Other studies show associations with depressive symptoms, defined by a certain amotivational syndrome, where individuals do not achieve the same educational and behavior goals as others with similar characteristics.  Research shows that there are not differences in school performance in college students who use and don’t use marijuana (38), but that high school students who use marijuana have lower grades, quit school more often, and spend less time on homework (20).  A causal relationship is refuted by a study that shows poor school performance prior to initiating marijuana use (30).  There may be a reason explaining both poor school performance and increased marijuana use and this reason could possibly be increased deviant behavior.  These individuals may have oppositional defiant disorder, associated with breaking the rules.  Because marijuana is illegal and easily accessed, it may just represent another rule that can be broken.

                A job-related study supports amotivational syndrome.  Workers who smoke marijuana have a 75% increase in absenteeism.  Also of note is a 55% increase in industrial accidents and 85% increase in injuries on the job (23). 

                When controlling for income and family of origin, one study found that marijuana users were less likely to complete college and were more likely to have an income of less than $30,000 than their peers.

                Another correlation with depressive symptoms is demonstrated by a study which showed that people who smoke marijuana before the age of 17 are 3.5 more likely to attempt suicide as those who start later.  Also, the same study showed that marijuana dependent individuals have a higher prevalence of major depressive disorder (22).  As stated before for psychotic symptoms, the causal relationship is unclear.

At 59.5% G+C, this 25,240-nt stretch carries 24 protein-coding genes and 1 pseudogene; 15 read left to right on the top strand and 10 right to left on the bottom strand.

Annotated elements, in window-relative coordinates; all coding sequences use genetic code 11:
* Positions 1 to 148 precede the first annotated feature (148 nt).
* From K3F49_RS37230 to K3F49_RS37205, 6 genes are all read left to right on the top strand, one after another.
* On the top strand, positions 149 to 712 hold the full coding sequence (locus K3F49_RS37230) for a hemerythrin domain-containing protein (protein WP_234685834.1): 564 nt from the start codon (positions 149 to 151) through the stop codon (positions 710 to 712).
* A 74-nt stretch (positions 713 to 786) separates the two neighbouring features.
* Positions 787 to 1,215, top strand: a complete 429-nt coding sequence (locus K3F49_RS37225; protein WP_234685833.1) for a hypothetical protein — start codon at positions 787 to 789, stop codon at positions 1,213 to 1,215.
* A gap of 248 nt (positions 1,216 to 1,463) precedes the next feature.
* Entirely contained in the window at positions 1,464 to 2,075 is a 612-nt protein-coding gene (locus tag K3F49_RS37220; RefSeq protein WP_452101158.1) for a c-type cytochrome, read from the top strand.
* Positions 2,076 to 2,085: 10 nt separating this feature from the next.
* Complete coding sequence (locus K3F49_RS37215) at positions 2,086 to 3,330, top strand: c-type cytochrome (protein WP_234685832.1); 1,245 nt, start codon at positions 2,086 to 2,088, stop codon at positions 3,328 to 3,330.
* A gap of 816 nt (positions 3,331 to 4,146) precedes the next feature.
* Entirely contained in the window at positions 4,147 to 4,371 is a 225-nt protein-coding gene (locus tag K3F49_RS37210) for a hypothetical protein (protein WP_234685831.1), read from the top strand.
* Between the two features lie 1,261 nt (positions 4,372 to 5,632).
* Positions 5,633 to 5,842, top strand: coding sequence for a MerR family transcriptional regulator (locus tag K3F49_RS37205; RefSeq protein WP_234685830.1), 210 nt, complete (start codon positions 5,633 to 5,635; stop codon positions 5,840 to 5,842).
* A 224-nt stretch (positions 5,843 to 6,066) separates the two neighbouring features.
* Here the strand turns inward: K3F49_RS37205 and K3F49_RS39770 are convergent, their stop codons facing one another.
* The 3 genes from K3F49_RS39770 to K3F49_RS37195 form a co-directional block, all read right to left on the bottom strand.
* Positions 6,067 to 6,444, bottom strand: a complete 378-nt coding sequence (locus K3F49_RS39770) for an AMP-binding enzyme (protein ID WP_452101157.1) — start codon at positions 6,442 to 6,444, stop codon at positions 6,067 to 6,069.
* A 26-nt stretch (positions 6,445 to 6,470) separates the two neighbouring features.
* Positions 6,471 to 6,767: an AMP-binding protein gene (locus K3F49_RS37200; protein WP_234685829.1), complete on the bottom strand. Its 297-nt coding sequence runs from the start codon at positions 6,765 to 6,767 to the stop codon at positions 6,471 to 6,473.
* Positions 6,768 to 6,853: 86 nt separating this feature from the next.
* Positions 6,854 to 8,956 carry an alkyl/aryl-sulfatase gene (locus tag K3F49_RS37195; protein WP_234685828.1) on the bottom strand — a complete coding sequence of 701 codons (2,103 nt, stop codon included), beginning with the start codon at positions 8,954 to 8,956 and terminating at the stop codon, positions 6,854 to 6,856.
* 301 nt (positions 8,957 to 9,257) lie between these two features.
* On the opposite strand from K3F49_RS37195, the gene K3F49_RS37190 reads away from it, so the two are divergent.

Sometimes marijuana use can lead to dependence and problems with addiction.  Dependence according to the DSM-IV, the diagnostic manual of psychiatrists, dependence requires 3 of 7 symptoms in the same year.  These symptoms include tolerance, withdrawal, using more than intended, being unable to cut down, increasing the time spent using, giving up other life activities, and using despite consequences.  The 2003 National Drug Use and Health (NSDUH) study reports that 4.2 million Americans are dependent or abusing marijuana (23).  Of 42,000 people surveyed in a 1998 study, 23% were diagnosed with abuse and 6% were diagnosed with dependence.

                 Marijuana smokers do experience withdrawal symptoms, although often these are not as physical as those for other illicit drugs such as cocaine and heroin.  These withdrawal symptoms include irritability, a depressed mood, lack of appetite, cravings, anger, and restlessness.  These symptoms can be as severe as tobacco withdrawal (4).




                People sometimes associate marijuana with aggressive behavior.  In fact, laboratory test show that an increased THC level does not increase competitive behavior in test subjects (24), although sometimes withdrawal symptoms may include aggression (21).  The 2002 National Institute of Justice’s Arrestee Drug Abuse Monitoring Program found that of arrested individuals, 41% of males and 27% of females were found to test positive for marijuana (7).  This may not point to a causal relationship since many of the same people tested positive for other illicit drugs or alcohol.  A NIDA Research summary provides evidence which supports that often marijuana is combined with other illicit drugs, and this may contribute to the aggressive behavior.




                A highly debatable topic is whether or not marijuana is a gateway drug, or a drug which once initiated, leads to the use of other drugs, which are often more harmful and addictive.  Data from the Substance Abuse and Mental health Services Administration in 2000 showed that of those who have tried marijuana, 77% have tried crack, 33% have tried cocaine, and 3.9% have tried heroin.  Although most users of hard drugs try marijuana first, most of marijuana users do not try hard drugs (7).  There are different explanations for why these associations exist.  One is that users of marijuana, by virtue of marijuana being an